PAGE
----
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M/T Vinga - Page 2
Misc. Reports following Attack by Aircraft
Vinga was abandoned by her crew after having been attacked and set on fire. 29 survivors were picked up by HNMS Campbeltown. Please see Page 1 for details on the attack.
HNMS Campbeltown went alongside the burning ship and 8 volunteers went on board with hoses and extinguished the fires. These canvas hoses were supplied with pressure in Campbeltown and led from that ship to Vinga. The fire was mostly around the bridge and small arm ammunition was burning and exploding.
Summary of a Report by Lt. Cmdr. T. Underwood, R.N.R,
Misc. details extracted from the report:
The Norwegian Vinga sailed from Greenock on September 13th, 1941 in Convoy OS 6 (which had left Liverpool on Sept. 12-1941), but fell out of the convoy about the night of September 17th through engine trouble (this date must be a misprint). The survivors are uncertain of the position. At about 09:00 on the 15th the ship was attacked by a 4 engine Focke Wulf. The plane machine gunned the ship twice and then dropped 3 bombs - 1 being a near miss starboard quarter and 2 direct hits amidships, killing the Master, Chief Officer, 2nd Mate, 3rd Mate, Wireless Operator, Carpenter and 2 Seamen. The bombs did not penetrate the main decks. The ship caught fire, engine room partly flooded and ship abandoned, the 29 survivors leaving in one boat.
A British plane appeared, and the same day the Dutch destroyer picked up the survivors, who were in the destroyer for 2 nights, standing by Vinga. The destroyer put the fire out on Vinga. H.M. Corvette and Tug arrived and took the ship in tow. The Bo'sun, Hans Hansen, Wilhelm Lund, A.B., Henrik Bredahl, O.S., Jan Nilsen, Galley Boy with 3 of the corvette's crew (another report states this was the destroyer's crew) volunteered to return to the Vinga and attended the ship on her homeward journey.
Summary of a Report as told by the Chief Engineer and other survivors
Vinga was in station 54 of the Freetown bound Convoy OS 6, but had become a straggler.
At about 09:15 on Sept. 15 a Focke Wulf appeared from astern at a height of 600-900 feet and dropped 2 or 3 bombs, 1 or 2 of which hit the bridge of Vinga, completely destroying it and causing fires to break out. Before this both Colt machine guns had been fired. The F/W returned from the port side at a height of 150 feet, firing machine guns. The same action was carried out from the starboard side, resulting in steam pipe line being holed by bullets.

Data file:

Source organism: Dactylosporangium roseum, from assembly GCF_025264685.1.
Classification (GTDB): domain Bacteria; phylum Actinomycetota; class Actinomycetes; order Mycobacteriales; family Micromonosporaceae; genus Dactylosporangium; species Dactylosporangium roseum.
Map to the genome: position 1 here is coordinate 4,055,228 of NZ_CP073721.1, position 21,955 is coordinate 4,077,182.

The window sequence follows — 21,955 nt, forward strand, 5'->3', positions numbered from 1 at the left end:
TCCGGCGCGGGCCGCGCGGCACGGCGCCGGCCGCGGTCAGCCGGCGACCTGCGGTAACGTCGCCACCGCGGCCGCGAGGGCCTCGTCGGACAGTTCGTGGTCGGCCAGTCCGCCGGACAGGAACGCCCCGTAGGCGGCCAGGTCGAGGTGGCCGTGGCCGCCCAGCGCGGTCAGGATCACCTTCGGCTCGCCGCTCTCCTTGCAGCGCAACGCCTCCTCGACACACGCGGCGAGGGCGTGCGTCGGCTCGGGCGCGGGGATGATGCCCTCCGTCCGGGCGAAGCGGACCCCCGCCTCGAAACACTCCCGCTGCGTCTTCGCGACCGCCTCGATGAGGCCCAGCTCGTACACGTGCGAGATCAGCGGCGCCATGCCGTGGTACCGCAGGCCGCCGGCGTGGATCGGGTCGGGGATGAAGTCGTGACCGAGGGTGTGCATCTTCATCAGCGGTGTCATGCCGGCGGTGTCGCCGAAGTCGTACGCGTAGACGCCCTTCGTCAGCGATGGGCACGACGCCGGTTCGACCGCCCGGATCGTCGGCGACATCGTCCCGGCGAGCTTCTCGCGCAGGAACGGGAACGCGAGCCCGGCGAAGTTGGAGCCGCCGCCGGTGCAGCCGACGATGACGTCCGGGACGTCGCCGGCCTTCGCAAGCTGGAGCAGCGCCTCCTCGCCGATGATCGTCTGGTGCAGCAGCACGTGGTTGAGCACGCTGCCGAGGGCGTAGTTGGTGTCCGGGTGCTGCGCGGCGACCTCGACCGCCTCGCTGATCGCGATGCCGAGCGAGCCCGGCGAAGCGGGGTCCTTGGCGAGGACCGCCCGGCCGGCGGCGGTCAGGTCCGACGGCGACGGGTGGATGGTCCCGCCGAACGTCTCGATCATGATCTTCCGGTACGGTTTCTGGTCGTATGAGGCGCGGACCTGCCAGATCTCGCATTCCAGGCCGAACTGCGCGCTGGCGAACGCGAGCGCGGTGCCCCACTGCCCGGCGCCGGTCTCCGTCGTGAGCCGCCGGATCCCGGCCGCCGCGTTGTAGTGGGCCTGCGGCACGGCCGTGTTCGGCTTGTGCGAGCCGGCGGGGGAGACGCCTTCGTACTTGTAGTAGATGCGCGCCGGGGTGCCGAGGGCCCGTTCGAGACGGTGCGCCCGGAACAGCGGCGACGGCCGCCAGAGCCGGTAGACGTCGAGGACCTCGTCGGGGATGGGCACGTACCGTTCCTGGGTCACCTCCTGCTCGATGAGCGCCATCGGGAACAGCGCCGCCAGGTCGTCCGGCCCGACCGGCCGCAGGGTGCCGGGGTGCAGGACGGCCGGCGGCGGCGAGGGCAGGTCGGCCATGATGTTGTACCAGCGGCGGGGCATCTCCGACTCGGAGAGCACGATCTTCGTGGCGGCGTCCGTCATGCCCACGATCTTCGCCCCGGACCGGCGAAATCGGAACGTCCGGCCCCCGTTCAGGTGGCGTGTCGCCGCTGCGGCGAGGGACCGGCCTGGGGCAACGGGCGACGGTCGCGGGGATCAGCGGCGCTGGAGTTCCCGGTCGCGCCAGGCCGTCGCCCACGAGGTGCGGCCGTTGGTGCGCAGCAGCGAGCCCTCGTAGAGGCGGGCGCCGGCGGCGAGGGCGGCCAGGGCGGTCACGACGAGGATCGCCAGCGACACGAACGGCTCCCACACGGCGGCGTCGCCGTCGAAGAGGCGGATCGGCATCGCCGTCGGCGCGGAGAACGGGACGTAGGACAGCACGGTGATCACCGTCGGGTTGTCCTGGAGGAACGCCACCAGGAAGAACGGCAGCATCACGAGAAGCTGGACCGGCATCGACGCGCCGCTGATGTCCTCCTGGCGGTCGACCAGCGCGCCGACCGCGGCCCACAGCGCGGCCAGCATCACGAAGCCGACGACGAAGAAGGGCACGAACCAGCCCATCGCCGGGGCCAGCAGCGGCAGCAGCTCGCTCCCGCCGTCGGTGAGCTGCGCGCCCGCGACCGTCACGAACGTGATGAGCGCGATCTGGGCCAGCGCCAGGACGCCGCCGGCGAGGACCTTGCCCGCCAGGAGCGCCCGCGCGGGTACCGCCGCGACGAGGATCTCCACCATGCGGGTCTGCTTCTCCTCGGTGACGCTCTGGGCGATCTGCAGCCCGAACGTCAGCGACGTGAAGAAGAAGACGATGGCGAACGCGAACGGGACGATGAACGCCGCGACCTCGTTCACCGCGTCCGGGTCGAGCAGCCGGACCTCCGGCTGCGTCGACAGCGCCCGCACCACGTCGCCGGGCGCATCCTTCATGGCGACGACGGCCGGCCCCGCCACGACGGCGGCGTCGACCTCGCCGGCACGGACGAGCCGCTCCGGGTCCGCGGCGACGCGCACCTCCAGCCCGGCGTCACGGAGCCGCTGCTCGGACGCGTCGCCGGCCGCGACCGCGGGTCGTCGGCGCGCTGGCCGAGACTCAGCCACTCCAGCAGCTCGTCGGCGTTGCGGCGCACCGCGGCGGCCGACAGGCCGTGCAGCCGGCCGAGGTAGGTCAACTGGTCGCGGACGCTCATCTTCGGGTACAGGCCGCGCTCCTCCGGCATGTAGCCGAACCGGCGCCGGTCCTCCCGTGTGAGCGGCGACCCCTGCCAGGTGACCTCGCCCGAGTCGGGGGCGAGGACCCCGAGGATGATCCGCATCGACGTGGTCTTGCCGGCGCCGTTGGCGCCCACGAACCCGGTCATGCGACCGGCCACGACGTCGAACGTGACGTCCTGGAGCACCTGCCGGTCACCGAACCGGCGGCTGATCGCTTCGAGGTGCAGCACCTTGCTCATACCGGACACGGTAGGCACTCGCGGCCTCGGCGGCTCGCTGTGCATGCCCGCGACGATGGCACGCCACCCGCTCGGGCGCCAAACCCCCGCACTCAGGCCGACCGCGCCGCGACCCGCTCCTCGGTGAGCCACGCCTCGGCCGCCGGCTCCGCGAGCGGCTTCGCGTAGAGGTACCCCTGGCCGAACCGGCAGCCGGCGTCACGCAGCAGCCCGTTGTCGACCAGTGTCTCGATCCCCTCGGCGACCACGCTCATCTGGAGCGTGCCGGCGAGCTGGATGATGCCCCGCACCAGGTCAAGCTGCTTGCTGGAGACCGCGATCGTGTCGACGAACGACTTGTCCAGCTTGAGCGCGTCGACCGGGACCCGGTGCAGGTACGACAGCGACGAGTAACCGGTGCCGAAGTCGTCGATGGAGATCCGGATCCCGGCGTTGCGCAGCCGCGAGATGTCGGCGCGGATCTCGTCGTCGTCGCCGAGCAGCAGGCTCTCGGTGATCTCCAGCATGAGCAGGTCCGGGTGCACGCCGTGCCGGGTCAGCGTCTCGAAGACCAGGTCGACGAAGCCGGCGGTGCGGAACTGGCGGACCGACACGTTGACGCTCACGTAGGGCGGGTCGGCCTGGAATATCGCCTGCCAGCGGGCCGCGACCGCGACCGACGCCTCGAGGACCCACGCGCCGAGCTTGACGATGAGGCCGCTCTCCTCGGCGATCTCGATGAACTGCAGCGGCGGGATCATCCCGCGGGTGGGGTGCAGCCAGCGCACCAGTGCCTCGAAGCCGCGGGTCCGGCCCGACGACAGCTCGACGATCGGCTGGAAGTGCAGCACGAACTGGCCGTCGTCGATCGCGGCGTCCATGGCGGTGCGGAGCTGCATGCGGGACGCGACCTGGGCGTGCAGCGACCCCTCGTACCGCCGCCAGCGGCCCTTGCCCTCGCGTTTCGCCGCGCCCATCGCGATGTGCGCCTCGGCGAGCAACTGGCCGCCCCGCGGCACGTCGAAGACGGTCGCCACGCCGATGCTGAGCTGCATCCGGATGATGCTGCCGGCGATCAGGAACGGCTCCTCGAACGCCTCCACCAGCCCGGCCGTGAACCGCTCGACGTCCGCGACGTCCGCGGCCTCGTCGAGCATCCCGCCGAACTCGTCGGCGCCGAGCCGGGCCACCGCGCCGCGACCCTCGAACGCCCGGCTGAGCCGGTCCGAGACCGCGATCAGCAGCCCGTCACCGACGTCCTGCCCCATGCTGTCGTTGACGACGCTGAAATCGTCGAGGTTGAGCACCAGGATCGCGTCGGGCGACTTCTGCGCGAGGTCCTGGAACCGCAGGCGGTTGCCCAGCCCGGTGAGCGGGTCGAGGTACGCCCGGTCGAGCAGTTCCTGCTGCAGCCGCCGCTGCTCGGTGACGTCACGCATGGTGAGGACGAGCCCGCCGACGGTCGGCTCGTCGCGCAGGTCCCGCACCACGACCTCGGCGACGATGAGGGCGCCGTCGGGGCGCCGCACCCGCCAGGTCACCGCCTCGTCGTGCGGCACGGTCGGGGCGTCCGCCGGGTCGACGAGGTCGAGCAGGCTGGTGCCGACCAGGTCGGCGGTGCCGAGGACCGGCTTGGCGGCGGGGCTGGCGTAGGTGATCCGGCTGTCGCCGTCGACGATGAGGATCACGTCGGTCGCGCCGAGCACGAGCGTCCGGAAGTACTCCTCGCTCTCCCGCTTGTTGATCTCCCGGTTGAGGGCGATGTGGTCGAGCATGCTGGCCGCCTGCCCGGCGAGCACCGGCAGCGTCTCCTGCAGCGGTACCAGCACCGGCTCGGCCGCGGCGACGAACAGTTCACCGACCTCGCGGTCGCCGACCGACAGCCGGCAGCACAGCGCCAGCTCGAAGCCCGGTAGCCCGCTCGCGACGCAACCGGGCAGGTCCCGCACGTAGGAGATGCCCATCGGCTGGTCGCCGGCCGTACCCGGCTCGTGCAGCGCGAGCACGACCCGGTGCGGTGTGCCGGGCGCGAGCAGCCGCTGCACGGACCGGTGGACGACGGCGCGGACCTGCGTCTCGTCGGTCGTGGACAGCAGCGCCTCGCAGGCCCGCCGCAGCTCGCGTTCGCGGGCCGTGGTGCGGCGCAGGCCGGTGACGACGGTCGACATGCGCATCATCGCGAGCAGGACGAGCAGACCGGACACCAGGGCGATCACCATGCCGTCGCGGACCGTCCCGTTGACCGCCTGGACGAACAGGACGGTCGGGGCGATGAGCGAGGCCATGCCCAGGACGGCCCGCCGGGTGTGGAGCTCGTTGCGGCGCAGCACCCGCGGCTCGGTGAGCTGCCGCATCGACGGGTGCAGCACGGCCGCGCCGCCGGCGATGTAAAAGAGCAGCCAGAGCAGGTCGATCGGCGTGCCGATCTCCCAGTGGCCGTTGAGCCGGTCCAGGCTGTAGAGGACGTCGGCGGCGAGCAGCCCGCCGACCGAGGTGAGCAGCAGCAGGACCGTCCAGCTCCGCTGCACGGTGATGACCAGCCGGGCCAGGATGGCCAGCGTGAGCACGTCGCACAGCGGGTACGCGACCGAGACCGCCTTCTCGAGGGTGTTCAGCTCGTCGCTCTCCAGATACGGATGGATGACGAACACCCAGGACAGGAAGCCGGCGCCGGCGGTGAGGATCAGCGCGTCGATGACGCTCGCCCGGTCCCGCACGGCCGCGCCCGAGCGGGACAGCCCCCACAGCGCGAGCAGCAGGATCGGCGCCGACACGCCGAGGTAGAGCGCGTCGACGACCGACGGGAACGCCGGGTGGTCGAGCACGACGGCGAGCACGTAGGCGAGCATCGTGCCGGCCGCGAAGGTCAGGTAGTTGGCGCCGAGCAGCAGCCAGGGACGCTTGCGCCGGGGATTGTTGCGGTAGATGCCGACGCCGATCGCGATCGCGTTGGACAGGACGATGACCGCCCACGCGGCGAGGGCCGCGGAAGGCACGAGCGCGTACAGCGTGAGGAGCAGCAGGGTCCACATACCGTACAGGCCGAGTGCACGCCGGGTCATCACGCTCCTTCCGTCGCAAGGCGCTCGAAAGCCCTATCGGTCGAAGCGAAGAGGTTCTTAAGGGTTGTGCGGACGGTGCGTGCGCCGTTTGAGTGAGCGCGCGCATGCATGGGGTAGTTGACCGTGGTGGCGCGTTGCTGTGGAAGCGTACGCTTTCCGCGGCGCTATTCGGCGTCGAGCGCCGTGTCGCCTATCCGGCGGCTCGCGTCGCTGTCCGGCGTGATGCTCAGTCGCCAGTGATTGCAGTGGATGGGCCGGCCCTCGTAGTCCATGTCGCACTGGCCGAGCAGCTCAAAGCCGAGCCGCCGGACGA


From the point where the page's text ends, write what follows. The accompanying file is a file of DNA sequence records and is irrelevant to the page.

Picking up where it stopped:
While the ship was still doing 12 knots the port lifeboat was lowered. The F/W then attacked from astern and dropped a bomb which exploded on the surface near the starboard quarter of Vinga, causing the engine room to be flooded. During this last attack the engines were stopped and all valves closed.
The crew who had stayed on board now decided to leave the ship in the starboard lifeboat, but this boat was damaged while being lowered, when one of the falls which had jammed was cut. The steward was picked up from the water and transferred from the damaged boat to the port lifeboat.
After about 15 minutes a British aircraft circled above, signalling, then dropped a flare and a rubber dinghy(? word missing), and the machine gunner was picked up. The report ends by saying "After 15 minutes approximately a destroyer came up and rescued us".
Summary of a Report from Chief Examining Officer, Rothesay, Bute,
Norwegian Vinga, outward bound for the West Indies, was attacked by an enemy four-engined bomber (believed to be Focke Wulf) at 09:00 on the 16th of September, 1941, when three days out from Clyde (Note that date of attack should be Sept. 15).
The vessel was at first attacked by machine gunning, and then bombed, a direct hit being made on the bridge. A further attack was made and a second bomb hit was made on the bridge. 8 members of the crew were killed including the Master and all deck officers and the carpenter. The remainder of the crew, of which 6 are believed to be injured, took to boats and were later picked up by a destroyer. The vessel had caught fire and escaping steam had made it unsafe to remain on board, and the destroyer crew put the fires out. Later, the captain of the destroyer asked for volunteers to return to the ship, when the Bos'n Hans Hansen, and 3 members of crew, Wilhelm Lund, Henrik Bredahl, and Jan Nilsen volunteered and returned on board with 3 members of the destroyer, Able Seamen Mortimer and Hardie and Signalman Nicolson (were these men from the corvette HMS Heather?).
The vessel was taken in tow by Tug Zwarte Zee and towed to Rothesay Bay where she arrived at 15:00 on Friday 19th September, 1941.
I should like to draw your attention to the good work done by the Bos'n and 3 remaining hands and the very hard time they have had since their return to the ship. They are being accommodated on shore until other arrangements are made, and everything is being done to make their stay at Rothesay comfortable. Clothing etc., has been provided.